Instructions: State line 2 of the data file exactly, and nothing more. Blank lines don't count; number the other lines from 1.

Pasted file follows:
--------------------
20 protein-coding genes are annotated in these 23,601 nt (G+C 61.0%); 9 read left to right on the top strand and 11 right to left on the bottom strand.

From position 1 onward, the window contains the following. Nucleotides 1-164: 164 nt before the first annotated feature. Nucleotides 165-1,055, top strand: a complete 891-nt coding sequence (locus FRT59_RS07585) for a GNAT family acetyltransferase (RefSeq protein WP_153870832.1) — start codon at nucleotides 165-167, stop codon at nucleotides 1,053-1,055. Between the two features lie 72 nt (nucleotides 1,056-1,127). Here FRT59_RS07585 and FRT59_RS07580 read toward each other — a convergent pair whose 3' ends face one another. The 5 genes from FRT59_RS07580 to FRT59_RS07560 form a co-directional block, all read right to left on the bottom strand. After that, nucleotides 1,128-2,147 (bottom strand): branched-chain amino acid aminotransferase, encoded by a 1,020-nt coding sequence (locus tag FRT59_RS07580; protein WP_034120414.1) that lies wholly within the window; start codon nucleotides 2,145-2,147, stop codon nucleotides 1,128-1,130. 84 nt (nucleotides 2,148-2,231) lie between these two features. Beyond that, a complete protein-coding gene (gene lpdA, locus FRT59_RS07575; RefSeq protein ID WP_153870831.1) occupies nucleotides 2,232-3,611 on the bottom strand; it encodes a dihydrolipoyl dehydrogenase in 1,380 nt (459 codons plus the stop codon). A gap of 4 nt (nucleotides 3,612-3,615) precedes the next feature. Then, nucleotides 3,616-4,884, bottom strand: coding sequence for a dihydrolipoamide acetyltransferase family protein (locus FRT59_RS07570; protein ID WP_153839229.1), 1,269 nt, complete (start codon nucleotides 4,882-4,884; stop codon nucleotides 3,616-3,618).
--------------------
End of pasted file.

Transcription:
From position 1 onward, the window contains the following. Nucleotides 1-164: 164 nt before the first annotated feature. Nucleotides 165-1,055, top strand: a complete 891-nt coding sequence (locus FRT59_RS07585) for a GNAT family acetyltransferase (RefSeq protein WP_153870832.1) — start codon at nucleotides 165-167, stop codon at nucleotides 1,053-1,055. Between the two features lie 72 nt (nucleotides 1,056-1,127). Here FRT59_RS07585 and FRT59_RS07580 read toward each other — a convergent pair whose 3' ends face one another. The 5 genes from FRT59_RS07580 to FRT59_RS07560 form a co-directional block, all read right to left on the bottom strand. After that, nucleotides 1,128-2,147 (bottom strand): branched-chain amino acid aminotransferase, encoded by a 1,020-nt coding sequence (locus tag FRT59_RS07580; protein WP_034120414.1) that lies wholly within the window; start codon nucleotides 2,145-2,147, stop codon nucleotides 1,128-1,130. 84 nt (nucleotides 2,148-2,231) lie between these two features. Beyond that, a complete protein-coding gene (gene lpdA, locus FRT59_RS07575; RefSeq protein ID WP_153870831.1) occupies nucleotides 2,232-3,611 on the bottom strand; it encodes a dihydrolipoyl dehydrogenase in 1,380 nt (459 codons plus the stop codon). A gap of 4 nt (nucleotides 3,612-3,615) precedes the next feature. Then, nucleotides 3,616-4,884, bottom strand: coding sequence for a dihydrolipoamide acetyltransferase family protein (locus FRT59_RS07570; protein ID WP_153839229.1), 1,269 nt, complete (start codon nucleotides 4,882-4,884; stop codon nucleotides 3,616-3,618).